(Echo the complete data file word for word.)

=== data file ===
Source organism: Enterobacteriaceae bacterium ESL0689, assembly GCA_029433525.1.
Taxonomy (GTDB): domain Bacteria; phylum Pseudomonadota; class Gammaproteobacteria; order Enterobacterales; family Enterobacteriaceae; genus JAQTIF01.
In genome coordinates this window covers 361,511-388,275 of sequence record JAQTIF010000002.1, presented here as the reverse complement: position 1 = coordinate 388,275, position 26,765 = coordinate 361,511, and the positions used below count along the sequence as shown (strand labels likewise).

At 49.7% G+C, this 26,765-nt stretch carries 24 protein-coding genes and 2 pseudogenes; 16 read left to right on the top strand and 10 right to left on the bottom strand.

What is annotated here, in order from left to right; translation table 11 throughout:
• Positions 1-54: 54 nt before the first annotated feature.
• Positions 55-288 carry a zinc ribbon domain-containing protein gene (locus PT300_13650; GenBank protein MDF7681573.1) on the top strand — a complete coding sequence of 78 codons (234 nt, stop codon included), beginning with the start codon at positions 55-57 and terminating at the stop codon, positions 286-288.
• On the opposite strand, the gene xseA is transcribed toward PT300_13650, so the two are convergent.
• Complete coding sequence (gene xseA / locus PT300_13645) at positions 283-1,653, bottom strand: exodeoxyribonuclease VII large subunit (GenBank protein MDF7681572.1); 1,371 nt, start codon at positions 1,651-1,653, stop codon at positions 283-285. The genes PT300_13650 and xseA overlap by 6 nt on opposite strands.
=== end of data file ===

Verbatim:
Source organism: Enterobacteriaceae bacterium ESL0689, assembly GCA_029433525.1.
Taxonomy (GTDB): domain Bacteria; phylum Pseudomonadota; class Gammaproteobacteria; order Enterobacterales; family Enterobacteriaceae; genus JAQTIF01.
In genome coordinates this window covers 361,511-388,275 of sequence record JAQTIF010000002.1, presented here as the reverse complement: position 1 = coordinate 388,275, position 26,765 = coordinate 361,511, and the positions used below count along the sequence as shown (strand labels likewise).

At 49.7% G+C, this 26,765-nt stretch carries 24 protein-coding genes and 2 pseudogenes; 16 read left to right on the top strand and 10 right to left on the bottom strand.

What is annotated here, in order from left to right; translation table 11 throughout:
• Positions 1-54: 54 nt before the first annotated feature.
• Positions 55-288 carry a zinc ribbon domain-containing protein gene (locus PT300_13650; GenBank protein MDF7681573.1) on the top strand — a complete coding sequence of 78 codons (234 nt, stop codon included), beginning with the start codon at positions 55-57 and terminating at the stop codon, positions 286-288.
• On the opposite strand, the gene xseA is transcribed toward PT300_13650, so the two are convergent.
• Complete coding sequence (gene xseA / locus PT300_13645) at positions 283-1,653, bottom strand: exodeoxyribonuclease VII large subunit (GenBank protein MDF7681572.1); 1,371 nt, start codon at positions 1,651-1,653, stop codon at positions 283-285. The genes PT300_13650 and xseA overlap by 6 nt on opposite strands.